HEALTH CARE PLANS BEGIN TO CRYSTALLIZE

BY NAFTALI BENDAVID and JANET ADAMY

WASHINGTON — House leaders outlined a health-care overhaul plan that would create a national health-insurance “exchange” for consumers and include a government-run plan as one option, while Sen. Edward Kennedy introduced a similar bill in the Senate.

The draft House plan, presented to House Democrats at a meeting Tuesday, would require almost all Americans to have health insurance and provide subsidies to those with annual incomes as high as four times the poverty level. People without insurance could find a plan on an insurance exchange that would be set up by the government.

Pointed questions came both from lawmakers favoring a single, government-run plan, as well as those uncomfortable with any public option. Opposition from the liberal and the moderate wings of the Democratic Party doesn’t appear strong enough to derail the plan in the House.

“We have to recognize that there are going to be compromises,” said Rep. Henry Waxman (D., Calif.), chairman of the House Energy and Commerce Committee.

Mr. Kennedy’s 615-page bill proposes many of the same changes as in the House version. It would require individuals to carry health insurance except for those who couldn’t afford it, and would establish federal or state “health benefit gateways” to allow Americans to buy it. Mr. Kennedy had earlier called for a new public insurance plan and a requirement that employers help pay for coverage, and while they are mentioned in the bill, there are few details, suggesting those policies are still being negotiated.

The Massachusetts Democrat’s bill would provide subsidies for buying health insurance to families with annual incomes as high as five times the poverty level, a slightly more generous benefit than the one outlined in the House. Aid would be provided on a sliding scale, but it could cover more than half of all Americans.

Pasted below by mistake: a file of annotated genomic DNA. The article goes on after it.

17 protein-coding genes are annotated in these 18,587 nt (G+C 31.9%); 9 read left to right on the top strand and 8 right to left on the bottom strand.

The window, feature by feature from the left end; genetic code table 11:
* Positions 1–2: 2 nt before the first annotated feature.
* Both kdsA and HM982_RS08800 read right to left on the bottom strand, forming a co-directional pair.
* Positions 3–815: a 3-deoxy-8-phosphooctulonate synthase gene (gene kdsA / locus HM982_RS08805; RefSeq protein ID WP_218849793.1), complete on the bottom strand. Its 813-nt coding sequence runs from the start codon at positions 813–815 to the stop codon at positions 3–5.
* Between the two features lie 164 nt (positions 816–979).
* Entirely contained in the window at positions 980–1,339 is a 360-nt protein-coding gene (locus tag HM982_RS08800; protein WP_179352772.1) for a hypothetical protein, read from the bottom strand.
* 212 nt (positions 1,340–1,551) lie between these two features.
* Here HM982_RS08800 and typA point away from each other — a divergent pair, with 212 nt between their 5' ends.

House leaders said they planned to release a formal copy of their bill next week, with final wording completed in July. They hope to work out differences with the Senate over its version of a health bill in September and pass a final product in October.

Democrats are postponing a decision on the contentious issue of how to pay for the health plan. The delay will give lawmakers time to get a better handle on cost estimates. It could also give them a chance to sell the public on the benefits of expanded health care before talking about how to pay for them.

The plan presented Tuesday by Mr. Waxman and other key House Democrats is likely to define the liberal end of the negotiating spectrum. It would expand Medicaid by basing eligibility solely on income, said a House aide who helped draft the proposal. Currently, someone must be both poor and a parent, or meet some other criteria, to qualify.

Businesses could either provide insurance for their employees or contribute funds for their coverage, with small companies that pay low wages exempted. Individuals who aren’t covered would have to buy a plan on the Health Insurance Exchange, as it is being called in the House outline, with the government subsidizing those with annual incomes of up to 400% of poverty levels. Based on current standards, individuals making as much as $43,320 a year, or a family of four with an annual income up to $88,200, would qualify.

Also Tuesday, about 25 Democrats on the House Ways and Means Committee met with President Barack Obama, who urged quick action on health care. The president said he wanted to reduce the nation’s sharp, regional variations in medical spending, control outlays for people at the end of life and emphasize primary care, according to participants.

Laura Meckler and Greg Hitt contributed to this article.

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